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Film / Pickpocket

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Pickpocket is a 1959 film directed by Robert Bresson. It is a loose adaptation of Crime and Punishment.

Michel (Martin LaSalle in his film debut) is a pickpocket in Paris. Wanting money, but disinclined to do anything as troublesome as getting a job, he lifts some cash from the purse of a woman at the racetrack. He's arrested by the cops, but since they can't prove that the money in his pocket is the money from the lady's purse, they let him go.

Michel cannot see any reason why he shouldn't be a thief, if he is clever enough to steal money from lesser people and not get caught. He makes the acquaintance of an experienced pickpocket who teaches him some tricks of the trade.

Meanwhile, Michel gets messages from his mother, who is ill and wants him to come visit her. He refuses to do so, even when Jeanne (Marika Green), a pretty young woman who lives in the room next to Michel's mom, begs him to.

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Tropes:

  • Answer Cut: Michel finally makes it to his mother's bedside, as she's dying. When she tells him this he says she'll get better, "I'm sure of it!" Cut to Michel and Jeanne at his mother's funeral.
  • Bittersweet Ending: Michel finally gets busted, trying to pick the pocket of an undercover cop at the racetrack. But after Jeanne comes to visit him in jail, he finally realizes that he is in love with her, and there's hope for his future.
  • Bookends: In the opening scene Michel picks a woman's purse at the racetrack, is arrested, but gets away with it. Near the end, he goes pickpocketing at the racetrack, is arrested, and goes to jail.
  • Even Bad Men Love Their Mamas: Averted, Michel steals money from his mother and rarely visits her.
  • Character Narrator: Michel narrates his own story.
  • Five-Finger Discount: Michel does this for a living.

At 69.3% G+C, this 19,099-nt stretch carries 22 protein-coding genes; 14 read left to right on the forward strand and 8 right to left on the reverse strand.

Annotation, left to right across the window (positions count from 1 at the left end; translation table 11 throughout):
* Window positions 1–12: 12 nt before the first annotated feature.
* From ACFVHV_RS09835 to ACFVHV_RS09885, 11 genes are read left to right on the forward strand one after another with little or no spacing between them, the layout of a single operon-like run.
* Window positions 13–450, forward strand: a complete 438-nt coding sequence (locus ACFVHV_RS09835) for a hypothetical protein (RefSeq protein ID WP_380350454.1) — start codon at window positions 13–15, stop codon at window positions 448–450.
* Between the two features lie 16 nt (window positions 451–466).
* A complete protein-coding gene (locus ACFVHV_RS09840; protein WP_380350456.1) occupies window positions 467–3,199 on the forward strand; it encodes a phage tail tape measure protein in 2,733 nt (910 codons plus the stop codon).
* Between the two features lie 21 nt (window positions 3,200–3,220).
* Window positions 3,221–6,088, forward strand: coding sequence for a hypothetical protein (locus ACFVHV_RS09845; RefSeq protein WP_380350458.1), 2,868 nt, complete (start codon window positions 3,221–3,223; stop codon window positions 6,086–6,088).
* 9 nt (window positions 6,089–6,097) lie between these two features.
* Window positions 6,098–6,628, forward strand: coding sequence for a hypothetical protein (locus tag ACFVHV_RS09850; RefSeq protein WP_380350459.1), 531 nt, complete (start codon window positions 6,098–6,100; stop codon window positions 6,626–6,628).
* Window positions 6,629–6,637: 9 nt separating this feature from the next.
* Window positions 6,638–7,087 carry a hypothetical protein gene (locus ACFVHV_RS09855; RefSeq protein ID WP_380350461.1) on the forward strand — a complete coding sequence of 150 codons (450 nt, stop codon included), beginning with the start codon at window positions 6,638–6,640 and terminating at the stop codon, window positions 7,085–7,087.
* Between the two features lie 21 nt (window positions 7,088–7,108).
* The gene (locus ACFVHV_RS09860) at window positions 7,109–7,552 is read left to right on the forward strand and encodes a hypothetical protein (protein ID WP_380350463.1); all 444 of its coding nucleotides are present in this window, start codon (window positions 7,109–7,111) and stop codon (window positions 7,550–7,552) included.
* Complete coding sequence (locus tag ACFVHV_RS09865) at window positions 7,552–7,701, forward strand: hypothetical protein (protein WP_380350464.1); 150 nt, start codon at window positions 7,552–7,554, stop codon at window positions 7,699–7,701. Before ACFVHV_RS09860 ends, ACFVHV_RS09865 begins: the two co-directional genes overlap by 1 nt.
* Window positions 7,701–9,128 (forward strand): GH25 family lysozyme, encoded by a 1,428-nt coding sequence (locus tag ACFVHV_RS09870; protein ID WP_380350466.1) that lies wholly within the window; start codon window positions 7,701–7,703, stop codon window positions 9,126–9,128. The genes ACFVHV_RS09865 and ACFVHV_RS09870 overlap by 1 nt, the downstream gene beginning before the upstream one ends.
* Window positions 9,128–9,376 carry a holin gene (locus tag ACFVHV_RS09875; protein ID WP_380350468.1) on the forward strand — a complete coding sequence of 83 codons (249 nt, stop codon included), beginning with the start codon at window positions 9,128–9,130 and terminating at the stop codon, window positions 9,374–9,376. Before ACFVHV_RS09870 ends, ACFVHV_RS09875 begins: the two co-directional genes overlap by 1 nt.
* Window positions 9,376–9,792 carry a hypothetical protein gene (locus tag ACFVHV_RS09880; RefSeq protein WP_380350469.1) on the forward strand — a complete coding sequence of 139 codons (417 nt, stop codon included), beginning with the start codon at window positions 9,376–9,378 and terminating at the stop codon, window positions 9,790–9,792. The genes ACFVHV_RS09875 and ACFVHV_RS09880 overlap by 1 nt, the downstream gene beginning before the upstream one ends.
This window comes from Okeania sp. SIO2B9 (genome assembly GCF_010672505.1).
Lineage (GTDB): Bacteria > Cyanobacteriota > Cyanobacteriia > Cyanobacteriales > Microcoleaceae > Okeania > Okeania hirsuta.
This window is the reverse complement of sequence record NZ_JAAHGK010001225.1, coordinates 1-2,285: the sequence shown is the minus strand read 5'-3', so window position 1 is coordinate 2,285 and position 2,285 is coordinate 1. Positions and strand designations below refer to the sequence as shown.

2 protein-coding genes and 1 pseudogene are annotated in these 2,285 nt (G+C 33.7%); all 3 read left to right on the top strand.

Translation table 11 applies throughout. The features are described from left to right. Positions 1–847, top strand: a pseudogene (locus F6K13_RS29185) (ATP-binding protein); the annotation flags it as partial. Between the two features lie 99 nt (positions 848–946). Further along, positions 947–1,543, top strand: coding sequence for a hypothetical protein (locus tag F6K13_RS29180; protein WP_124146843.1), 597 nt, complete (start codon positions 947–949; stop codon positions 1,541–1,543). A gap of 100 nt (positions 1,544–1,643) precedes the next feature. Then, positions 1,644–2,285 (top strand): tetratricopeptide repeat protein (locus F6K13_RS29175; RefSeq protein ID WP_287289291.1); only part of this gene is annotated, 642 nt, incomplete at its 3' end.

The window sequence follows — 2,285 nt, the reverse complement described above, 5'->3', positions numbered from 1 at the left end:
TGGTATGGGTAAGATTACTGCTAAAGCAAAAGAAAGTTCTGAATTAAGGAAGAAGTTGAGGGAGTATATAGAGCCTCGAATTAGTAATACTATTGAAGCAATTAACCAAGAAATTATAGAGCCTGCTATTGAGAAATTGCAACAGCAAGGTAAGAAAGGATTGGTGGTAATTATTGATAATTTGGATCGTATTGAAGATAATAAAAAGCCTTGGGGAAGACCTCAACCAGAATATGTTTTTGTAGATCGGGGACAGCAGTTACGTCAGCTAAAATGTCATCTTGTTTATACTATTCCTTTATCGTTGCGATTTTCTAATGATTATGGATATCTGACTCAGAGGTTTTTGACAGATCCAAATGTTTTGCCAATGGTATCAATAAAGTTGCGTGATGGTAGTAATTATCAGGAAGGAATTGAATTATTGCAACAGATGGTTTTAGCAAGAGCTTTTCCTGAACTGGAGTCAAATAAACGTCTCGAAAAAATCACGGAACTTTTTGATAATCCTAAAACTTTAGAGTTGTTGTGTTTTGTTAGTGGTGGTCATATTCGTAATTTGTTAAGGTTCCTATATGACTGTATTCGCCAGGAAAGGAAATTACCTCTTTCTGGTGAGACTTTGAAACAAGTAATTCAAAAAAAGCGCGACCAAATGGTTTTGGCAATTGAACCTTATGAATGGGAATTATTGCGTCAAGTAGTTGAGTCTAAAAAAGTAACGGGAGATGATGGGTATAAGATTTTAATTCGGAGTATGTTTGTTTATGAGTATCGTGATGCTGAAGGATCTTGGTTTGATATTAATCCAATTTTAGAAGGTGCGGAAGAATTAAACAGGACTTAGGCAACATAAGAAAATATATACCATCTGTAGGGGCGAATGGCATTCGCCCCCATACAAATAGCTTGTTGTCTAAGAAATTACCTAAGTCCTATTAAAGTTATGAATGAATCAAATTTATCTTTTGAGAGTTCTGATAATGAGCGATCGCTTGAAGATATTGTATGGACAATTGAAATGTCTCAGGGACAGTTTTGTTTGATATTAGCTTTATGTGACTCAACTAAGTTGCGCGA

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  • In Medias Res: The film does not waste any time considering how Michel came to a life of crime; instead we start right off the bat with Michel lifting the cash from a woman's purse at the racetrack.
  • Inspector Javert: The nameless Chief Inspector. He clearly suspects Michel (who doesn't help his case by espousing his Übermensch ideology, see below) and sends men to investigate his unlocked apartment, but has no definitive proof to convict him.
  • Lonely Bachelor Pad: Despite his lofty aspirations, Michel lives in a tiny, dirty apartment with a broken lock. Luckily, his only worldly possessions besides his stolen goods are mountains of books and his battered suit.
  • Love Redeems: After Michel is arrested, Jeanne regularly visits him. During one of these visits, Michel realizes he is in love with her.
  • Time Skip: When he realizes that the police are close to catching him Michel leaves the country for two years.
  • Training Montage: Michel makes the acquaintance of a fellow hoodlum, who teaches him some tricks about how to lift wallets, how to use your fingers, how to pull a wallet out of a coat pocket with one hand and drop it into your other hand below. Michel even exercises his fingers to become more dexterous.
  • True Companions: Averted. Michel has friends, namely Jacques and Jeanne, but we see no evidence of them truly enjoying time together when they hang out. They all separate for two years after Michel leaves the country, meanwhile Jacques leaves Jeanne to look after their child. Michel's "friendship" with his band of fellow thieves is even more impersonal, as we never learn their names or see how Michel gained their trust.
  • Übermensch: Michel believes that some people are superior to others, and thus have a right to steal.
  • Villain Protagonist: A pickpocket, and a rather selfish and arrogant one at that.
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